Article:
An avid fisherman, John Tiedemann has been angling striped bass for nearly 40 years. “They’re beautiful fish,” says the assistant dean of Monmouth’s School of Science and director of its Marine and Environmental Biology and Policy Program. “They can get very large, and they’re the classic game fish in that they put up a good fight.”
But the striper population nearly crashed in the 1970s due to overfishing and pollution, and these days there are strict size and possession limits on the fish, says Tiedemann. That means if you fish for stripers, at some point you’re going to have to release at least some of the fish you catch, he says.
Studies have shown that eight percent of stripers caught and released still die because of improper handling by anglers, says Tiedemann. To reduce that percentage, he created Stripers for the Future, an education and research campaign through which he and his students develop and promote best practices for catch and release.
Armed with data from scientific literature on best handling practices, Tiedemann and his students produced an easily digestible list of do’s and don’ts for handling the fish. They put that info on brochures, posters, and cards and distributed them to bait and tackle shops across New Jersey.
The researchers have also been accompanying local anglers out on the water, where they assess injuries and behavioral responses and check stress indicators on stripers the anglers handle. In the fall, the team will undertake similar work at the James J. Howard Marine Sciences Laboratory at Sandy Hook. Local anglers will be brought in to handle and grip the stripers in a controlled environment so the team can more closely assess how factors such as time out of water, holding the fish vertically versus horizontally, and using fish grips affects the striper. The data they’re collecting will help better inform anglers on how to properly handle and release the stripers they catch.
Tiedemann’s team is also doing DNA testing on clippings from striper pelvic fins. “We … can match it to the established DNA for their spawning grounds—primarily the Hudson and Delaware rivers and tributaries to the Chesapeake Bay,” says Tiedemann. “In the long run, it can help inform conservation. If a larger percentage is from one area, then we know we need to concentrate conservation efforts on that area.”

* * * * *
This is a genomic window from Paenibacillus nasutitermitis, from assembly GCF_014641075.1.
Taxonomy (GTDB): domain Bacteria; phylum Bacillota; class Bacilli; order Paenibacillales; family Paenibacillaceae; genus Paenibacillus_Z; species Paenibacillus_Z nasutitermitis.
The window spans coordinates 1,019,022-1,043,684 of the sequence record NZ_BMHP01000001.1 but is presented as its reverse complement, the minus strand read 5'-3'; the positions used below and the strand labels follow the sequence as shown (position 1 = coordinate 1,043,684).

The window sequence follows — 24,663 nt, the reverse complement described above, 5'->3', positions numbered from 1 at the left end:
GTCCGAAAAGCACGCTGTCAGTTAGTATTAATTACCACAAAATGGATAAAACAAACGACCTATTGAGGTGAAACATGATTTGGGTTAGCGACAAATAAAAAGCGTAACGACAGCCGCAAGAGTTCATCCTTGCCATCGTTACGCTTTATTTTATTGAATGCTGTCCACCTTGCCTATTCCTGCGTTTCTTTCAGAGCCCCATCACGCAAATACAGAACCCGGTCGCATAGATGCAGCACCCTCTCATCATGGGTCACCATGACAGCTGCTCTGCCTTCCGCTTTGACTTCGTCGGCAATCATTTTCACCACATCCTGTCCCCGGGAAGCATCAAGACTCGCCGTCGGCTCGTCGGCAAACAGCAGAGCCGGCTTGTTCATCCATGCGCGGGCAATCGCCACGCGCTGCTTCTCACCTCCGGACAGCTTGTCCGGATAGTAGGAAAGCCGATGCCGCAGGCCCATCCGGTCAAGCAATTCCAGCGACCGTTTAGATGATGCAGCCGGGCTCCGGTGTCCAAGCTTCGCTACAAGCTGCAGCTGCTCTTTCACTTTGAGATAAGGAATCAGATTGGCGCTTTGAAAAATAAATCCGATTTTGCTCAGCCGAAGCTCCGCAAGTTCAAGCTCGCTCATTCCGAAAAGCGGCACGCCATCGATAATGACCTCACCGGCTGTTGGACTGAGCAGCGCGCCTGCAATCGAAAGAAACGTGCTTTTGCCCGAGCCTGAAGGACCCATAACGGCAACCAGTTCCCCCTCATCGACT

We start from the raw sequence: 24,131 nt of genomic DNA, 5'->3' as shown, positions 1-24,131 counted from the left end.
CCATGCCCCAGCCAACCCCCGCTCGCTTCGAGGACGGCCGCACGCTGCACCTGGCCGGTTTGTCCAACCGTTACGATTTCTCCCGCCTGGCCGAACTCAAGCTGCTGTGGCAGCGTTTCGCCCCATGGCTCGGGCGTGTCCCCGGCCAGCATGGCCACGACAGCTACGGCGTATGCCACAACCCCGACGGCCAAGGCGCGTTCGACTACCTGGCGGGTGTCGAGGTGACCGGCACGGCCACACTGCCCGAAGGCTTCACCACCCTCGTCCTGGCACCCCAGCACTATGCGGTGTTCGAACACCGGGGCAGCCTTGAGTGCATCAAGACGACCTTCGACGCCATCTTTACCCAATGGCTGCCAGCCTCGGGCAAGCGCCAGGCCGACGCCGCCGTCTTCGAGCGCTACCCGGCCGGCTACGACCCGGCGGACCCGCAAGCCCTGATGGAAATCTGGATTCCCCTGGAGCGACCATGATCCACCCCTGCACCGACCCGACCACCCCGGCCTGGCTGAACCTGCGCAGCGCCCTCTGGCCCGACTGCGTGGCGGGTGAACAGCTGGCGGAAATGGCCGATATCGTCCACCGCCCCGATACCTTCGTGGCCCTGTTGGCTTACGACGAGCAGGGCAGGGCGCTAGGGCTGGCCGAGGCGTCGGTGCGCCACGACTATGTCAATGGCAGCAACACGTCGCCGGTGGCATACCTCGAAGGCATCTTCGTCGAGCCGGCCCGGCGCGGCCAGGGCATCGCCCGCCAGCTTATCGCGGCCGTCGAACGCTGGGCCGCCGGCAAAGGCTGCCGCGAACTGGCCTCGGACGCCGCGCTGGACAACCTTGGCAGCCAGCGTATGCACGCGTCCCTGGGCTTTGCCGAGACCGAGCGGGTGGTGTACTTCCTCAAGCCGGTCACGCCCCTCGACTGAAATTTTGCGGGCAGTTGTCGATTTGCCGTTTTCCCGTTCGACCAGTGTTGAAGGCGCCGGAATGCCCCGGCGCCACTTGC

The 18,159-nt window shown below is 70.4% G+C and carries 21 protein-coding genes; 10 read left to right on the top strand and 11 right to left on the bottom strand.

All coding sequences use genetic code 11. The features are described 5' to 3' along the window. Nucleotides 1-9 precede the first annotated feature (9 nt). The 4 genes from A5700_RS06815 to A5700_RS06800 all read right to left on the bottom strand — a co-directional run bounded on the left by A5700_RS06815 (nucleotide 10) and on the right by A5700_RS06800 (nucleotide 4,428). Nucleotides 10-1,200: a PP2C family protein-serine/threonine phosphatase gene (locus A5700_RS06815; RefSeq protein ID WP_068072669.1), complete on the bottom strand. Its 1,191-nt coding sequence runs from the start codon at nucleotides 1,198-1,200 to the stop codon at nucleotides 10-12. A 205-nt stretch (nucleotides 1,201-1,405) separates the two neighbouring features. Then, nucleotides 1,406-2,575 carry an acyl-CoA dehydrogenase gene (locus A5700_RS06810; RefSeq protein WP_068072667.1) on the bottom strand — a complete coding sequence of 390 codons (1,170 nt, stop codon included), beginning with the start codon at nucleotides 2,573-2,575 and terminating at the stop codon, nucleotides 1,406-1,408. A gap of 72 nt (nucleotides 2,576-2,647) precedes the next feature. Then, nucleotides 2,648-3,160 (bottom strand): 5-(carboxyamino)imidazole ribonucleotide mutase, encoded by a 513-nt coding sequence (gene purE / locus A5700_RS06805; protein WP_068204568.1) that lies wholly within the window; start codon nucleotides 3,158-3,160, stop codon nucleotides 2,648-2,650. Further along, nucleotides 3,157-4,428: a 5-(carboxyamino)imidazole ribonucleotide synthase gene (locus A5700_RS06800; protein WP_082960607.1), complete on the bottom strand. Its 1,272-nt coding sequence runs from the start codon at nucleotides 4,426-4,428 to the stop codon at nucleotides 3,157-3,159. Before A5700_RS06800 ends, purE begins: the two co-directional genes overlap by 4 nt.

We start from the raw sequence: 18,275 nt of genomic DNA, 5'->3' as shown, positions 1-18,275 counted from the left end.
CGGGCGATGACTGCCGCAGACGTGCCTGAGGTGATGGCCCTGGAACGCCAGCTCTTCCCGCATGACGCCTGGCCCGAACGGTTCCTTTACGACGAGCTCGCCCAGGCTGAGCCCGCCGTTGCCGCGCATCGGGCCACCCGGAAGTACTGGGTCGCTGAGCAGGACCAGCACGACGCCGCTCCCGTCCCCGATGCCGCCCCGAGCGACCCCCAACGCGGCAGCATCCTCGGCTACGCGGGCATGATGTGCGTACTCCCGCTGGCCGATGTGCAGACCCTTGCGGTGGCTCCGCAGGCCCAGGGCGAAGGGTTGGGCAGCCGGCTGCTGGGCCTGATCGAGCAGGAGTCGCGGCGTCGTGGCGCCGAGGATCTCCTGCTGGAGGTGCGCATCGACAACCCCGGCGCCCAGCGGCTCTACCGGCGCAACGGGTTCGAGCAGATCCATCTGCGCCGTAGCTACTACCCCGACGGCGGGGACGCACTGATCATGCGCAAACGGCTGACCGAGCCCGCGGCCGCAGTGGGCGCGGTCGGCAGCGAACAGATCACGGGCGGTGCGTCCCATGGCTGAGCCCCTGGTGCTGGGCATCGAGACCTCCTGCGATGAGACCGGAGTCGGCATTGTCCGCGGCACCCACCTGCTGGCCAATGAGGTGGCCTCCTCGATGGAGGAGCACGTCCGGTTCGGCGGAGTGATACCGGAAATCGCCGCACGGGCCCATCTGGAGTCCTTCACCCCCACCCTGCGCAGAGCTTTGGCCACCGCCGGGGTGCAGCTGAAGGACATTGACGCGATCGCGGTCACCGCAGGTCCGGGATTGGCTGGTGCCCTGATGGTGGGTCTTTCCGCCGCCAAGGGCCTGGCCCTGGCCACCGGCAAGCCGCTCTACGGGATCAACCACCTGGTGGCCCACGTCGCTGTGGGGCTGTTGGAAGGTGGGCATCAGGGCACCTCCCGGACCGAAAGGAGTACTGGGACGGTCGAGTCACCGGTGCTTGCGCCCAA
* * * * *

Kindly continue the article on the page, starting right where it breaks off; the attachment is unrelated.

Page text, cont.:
The bottom line, says Tiedemann, is he wants the fish to be angled, handled, and released in the best way possible to ensure their survival. So go ahead and fish for stripers, he says. If you’re on a boat, he suggests heading to the Shrewsbury Rocks off of Monmouth County’s northern coast. And if you’re surfcasting, try fishing off or near one of the rocky groins that dot the coast: Fouling organisms grow on the rocks and attract smaller baitfish, which in turn attract stripers, says Tiedemann. And when you do hook one, be sure to keep these do’s and don’ts in mind:
- Release the fish without taking it out of the water.
- Handle the fish with wet hands or gloves.
- Cradle the fish with one hand under the belly and one under the shoulder.
- Resuscitate the bass by pulling it forward or in a figure eight through the water by the lower lip. Never move it backward.
- Get the fish back in the water quickly! Try to limit air exposure to 15 seconds.
- Use barbless hooks for quick release.
- Use circle hooks when bait fishing.
- Leave deep hooks in the fish by cutting the leader off close to the hook.
- Lift the bass by the mouth or tail. This can cause serious internal injury.
- Handle bass with dry hands.
- Drag fish across dry sand or excessively handle fish in a manner that removes their protective mucous coating.
- Kick or step on fish. You will damage their internal organs.
- Touch the red gill rakers or gill area. They are the equivalent of your lungs.
- Gaff a fish you intend to release.
- Release a bass without first resuscitating it.